Jan
19

Giant Alaskan Malamute Dogs

The best, most genetically sound Giant Alaskan Malamutes are descendants of the M’loot Malamute of the ancient Inuits of the high Arctic centuries ago.

The pulling dogs of the indigenous people grew to a size of an average 35” at the shoulder and sometimes weighing in at as much as 190 pounds.  These native Malamutes were known as the largest and strongest of the pulling and pack dogs around.  These were working dogs of the highest order, but – be that as it may – their sweet and loving temperament was never compromised one bit and they were still viewed as members of the tribe.  They loved their humans and were fiercely protective of them.  In addition, they would haul the burdensome sleds of their nomadic owners literally thousands of miles in way below zero storms.  They were also utilized as “Nanny Dogs”, staying in the igloos with small children to care for.  These dogs were all about versatility and were an intrinsic part of the Inuit family unit.

As with just about every other dog breed on the planet, there are giant Alaskan Malamute breeders who are ethical and reputable.  It is these breeders who have saved this breed from those not-so-reputable breeders who develop breeding practices based in ignorance or caprice.  Or worse, greed.

We have seen many dog breeds shrink to unacceptable size, inferior genetic quality and bad tempered or bad thinking, to boot.  In the case of the Alaskan Malamute, we see puny and bad tempered dogs being sold as allegedly the quintessential of the breed standard.  The Malamute has always been held to the ideal of the largest of the working sled dogs and what has been exacted on the breed by breeders of ill-repute is nothing short of criminal!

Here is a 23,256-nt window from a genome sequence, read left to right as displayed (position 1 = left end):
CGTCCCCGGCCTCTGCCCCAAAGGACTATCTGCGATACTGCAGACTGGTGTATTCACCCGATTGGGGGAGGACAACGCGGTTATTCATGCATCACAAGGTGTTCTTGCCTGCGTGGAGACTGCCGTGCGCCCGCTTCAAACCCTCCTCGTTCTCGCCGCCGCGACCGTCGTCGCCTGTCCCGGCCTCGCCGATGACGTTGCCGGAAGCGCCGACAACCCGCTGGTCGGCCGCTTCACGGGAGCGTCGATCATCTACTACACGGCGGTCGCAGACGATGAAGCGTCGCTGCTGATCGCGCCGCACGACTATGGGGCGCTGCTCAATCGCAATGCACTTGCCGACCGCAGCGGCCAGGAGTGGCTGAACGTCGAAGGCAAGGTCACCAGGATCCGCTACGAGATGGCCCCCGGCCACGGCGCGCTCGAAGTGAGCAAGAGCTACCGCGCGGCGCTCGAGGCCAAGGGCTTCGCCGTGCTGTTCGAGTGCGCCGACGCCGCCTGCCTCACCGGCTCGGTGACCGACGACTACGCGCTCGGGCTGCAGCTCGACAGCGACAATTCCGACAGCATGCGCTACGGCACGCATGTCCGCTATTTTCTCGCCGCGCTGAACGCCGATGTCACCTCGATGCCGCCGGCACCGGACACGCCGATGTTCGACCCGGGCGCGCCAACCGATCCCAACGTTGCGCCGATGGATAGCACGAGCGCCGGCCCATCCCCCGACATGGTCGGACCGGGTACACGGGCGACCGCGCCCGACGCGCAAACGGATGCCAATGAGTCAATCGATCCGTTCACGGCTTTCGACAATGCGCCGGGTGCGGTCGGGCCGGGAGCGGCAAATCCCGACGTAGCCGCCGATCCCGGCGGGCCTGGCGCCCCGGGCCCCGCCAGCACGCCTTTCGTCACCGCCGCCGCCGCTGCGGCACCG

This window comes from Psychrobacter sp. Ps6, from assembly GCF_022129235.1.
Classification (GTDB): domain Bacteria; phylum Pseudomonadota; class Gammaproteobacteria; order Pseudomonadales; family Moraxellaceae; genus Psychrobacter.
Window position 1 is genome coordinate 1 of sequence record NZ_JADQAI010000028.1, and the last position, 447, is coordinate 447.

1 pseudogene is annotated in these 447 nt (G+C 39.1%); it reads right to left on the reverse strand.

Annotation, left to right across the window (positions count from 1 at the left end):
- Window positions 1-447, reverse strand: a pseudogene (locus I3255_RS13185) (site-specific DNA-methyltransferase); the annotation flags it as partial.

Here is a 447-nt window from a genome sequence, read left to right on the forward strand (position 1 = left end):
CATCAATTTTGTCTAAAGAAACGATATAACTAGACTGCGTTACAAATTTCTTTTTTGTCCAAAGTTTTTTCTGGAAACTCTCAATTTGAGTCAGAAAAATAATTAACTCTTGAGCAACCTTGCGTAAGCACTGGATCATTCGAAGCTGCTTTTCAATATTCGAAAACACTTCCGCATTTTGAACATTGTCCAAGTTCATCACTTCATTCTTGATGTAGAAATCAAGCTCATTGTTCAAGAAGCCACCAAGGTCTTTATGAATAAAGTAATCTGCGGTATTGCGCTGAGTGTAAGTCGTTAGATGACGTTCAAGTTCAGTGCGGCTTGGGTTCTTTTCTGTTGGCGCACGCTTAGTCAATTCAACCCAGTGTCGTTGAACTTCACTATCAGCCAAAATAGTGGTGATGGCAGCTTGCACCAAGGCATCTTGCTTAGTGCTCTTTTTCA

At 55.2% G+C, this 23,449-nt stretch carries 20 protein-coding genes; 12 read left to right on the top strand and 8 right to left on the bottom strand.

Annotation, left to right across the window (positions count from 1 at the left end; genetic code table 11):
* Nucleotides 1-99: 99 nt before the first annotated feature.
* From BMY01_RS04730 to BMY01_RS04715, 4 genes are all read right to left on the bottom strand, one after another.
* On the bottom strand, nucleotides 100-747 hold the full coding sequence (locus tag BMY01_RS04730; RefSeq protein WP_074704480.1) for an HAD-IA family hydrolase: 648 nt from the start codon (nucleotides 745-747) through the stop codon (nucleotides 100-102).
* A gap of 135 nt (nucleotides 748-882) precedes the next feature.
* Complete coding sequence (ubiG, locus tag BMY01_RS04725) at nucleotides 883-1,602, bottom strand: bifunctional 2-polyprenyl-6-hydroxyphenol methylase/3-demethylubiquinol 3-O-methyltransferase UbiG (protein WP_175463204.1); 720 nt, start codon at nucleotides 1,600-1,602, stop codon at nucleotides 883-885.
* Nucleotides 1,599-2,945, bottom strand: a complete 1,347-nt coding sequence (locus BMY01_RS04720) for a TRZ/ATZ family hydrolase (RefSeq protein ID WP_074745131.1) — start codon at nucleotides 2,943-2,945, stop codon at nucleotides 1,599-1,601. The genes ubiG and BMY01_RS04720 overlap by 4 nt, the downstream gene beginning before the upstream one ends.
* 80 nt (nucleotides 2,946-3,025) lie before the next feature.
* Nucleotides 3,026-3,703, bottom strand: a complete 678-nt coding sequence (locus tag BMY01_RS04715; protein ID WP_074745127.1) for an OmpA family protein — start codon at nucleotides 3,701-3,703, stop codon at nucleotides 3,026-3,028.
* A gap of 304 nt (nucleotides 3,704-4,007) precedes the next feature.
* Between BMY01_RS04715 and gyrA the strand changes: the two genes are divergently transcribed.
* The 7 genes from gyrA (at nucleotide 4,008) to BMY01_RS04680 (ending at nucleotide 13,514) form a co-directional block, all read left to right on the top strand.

When the Americas were settled, massive horses – draft horses around 1,000 pounds heavier than an average riding horse – were used to pull the wagons and plow the fields for the pioneers.  When considering the abundant amount of work required of them in helping the pioneers not only settle the lands, but to survive as well.

Why should it be any different with working dogs?  If you have dogs that need to pull the heaviest loads over great distances, would it not be better to have one dog, capable of doing the work of three or four smaller, lesser dogs.  It was this goal that guided the Inuits to developing the best breeding practices for their dogs.  They did not have the option of puppy mortality; they needed all of the dogs to survive.  These dogs needed to be sound of bone and leg, with dense, thick coats, strong feet, reasoning and problem solving ability and the most excellent of temperaments.  Without these things, these dogs would never survive their environments.  It is unconscionable that breeders are changing the breeding practices to down-size these dogs from what they were always meant to be.

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